Role of Fiscal Policy in Tackling the HIV/AIDS Epidemic in Southern Africa
Southern Africa is the worst impacted by AIDS; in three countries in this sub-region, the national adult HIV prevalence rate now exceeds 20%. These countries, which have the highest adult HIV prevalence in the world, are Swaziland (25.9%), Botswana (24.8%), and Lesotho (23.6%) (UNAIDS, 2010). The HIV/AIDS epidemic, a major development threat, is responsible for slowing the rate of growth of the gross national product of many heavily affected countries and increases overall health expenditures for both medical care and social support at the same time that it is claiming the lives of doctors and nurses in the those countries. HIV/AIDS is not only expensive to treat but also disproportionately affects poorer populations, causing impoverishment through disability. In addition, it not only impairs government capacities, it also makes additional demands on governments to address pressing health and other social issues.This scourge of our time takes the lives of children and young adults, especially women, and leads to dramatic declines in life expectancy.Especially in the short-term, the loss of a large segment of prime-age adults, particularly women, devastates households while in the long-term, it creates macroeconomic threats just as losses in human capital formation pose a further risk by influencing the intergenerational transfer of knowledge.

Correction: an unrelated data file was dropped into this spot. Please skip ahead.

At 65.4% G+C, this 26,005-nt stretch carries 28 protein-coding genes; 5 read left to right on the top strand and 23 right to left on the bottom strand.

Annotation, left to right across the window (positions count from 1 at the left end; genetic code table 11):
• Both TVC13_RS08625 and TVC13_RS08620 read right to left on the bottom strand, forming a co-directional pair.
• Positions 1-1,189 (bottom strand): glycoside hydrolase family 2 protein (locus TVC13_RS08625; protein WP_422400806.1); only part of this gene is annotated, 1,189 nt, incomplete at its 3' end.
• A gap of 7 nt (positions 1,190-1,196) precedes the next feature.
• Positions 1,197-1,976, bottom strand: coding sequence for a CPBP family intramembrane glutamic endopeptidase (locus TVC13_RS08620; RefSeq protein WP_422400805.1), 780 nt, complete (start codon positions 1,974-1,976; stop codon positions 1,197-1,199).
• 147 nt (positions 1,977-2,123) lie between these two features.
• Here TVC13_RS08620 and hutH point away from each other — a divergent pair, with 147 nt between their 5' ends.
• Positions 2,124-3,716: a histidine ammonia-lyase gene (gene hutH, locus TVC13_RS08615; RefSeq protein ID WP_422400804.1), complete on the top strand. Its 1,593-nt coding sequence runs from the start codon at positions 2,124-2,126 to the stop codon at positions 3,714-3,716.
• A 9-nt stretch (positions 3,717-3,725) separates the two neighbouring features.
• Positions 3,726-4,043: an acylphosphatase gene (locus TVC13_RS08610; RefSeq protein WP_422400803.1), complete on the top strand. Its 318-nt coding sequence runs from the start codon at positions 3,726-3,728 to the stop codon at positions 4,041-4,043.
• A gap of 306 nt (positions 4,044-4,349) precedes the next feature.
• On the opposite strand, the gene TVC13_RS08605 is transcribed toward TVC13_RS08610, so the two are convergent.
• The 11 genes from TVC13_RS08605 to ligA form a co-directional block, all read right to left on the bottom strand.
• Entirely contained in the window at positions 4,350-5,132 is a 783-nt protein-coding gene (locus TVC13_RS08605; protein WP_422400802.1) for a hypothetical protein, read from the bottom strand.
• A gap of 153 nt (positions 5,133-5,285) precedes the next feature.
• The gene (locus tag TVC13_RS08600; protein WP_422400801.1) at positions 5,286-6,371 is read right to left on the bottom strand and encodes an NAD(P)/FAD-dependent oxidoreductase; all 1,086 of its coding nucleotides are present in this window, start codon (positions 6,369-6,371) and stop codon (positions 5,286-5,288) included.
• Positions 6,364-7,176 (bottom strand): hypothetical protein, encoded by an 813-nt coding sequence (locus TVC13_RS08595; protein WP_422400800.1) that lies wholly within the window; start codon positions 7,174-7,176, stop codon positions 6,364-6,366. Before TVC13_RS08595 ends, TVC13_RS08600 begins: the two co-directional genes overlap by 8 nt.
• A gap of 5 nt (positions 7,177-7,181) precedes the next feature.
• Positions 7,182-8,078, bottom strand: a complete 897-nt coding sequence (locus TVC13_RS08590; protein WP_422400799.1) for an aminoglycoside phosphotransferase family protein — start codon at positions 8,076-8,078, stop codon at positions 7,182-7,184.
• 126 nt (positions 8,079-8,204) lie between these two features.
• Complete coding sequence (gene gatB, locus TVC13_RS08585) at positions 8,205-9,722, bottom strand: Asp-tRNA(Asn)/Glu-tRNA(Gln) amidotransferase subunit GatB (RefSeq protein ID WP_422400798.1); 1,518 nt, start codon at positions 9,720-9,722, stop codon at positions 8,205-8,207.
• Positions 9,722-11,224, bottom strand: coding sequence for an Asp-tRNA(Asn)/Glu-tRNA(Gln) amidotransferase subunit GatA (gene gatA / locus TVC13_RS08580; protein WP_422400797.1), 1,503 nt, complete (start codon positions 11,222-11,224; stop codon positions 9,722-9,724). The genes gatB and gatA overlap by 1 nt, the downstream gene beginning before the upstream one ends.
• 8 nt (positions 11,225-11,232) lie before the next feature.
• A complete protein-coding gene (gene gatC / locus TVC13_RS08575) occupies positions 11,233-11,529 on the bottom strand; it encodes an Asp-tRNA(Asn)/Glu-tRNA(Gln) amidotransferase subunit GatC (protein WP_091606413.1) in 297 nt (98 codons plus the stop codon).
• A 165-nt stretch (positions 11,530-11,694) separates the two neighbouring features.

There is evidence that antiretroviral therapy (ART) dramatically slows the progression of HIV infection and AIDS by sharply depressing viral load, improving the cluster of differentiation (CD4) cell counts, and delaying clinical progression to AIDS and fatal complications (Khan et al, 2001; Econsult, 2007). However, financing these ART programs has become very challenging with the international debt crisis, reduced prospects for aid and domestic revenues and the need to implement fiscal consolidation in these economies.Affected countries such as Botswana, Lesotho and Swaziland have no choice but to rely more on their own budget to fight the epidemic. The question then is: if these countries use public revenues to fund the intervention against HIV/AIDS, will there not be increase in their debt burden or some negative externalities on other public funded programs? Utilizing a calibrated macro-econometric model, this paper shows that this will not be the case if public finances are used accordingly to achieve socially optimal reduction targets in the HIV prevalence rate. Instead, it will eventually alleviate the debt burden of these countries.
The rest of this paper is organized as follows. Section 2 presents some stylized facts on the HIV/AIDS scourge in Africa and in particular, Southern Africa sub-region while section 3 examines some relevant literature. Section 4 presents the model while section 5 describes its parameterization. The results and the fiscal implications are discussed in section 6 while section 7 concludes.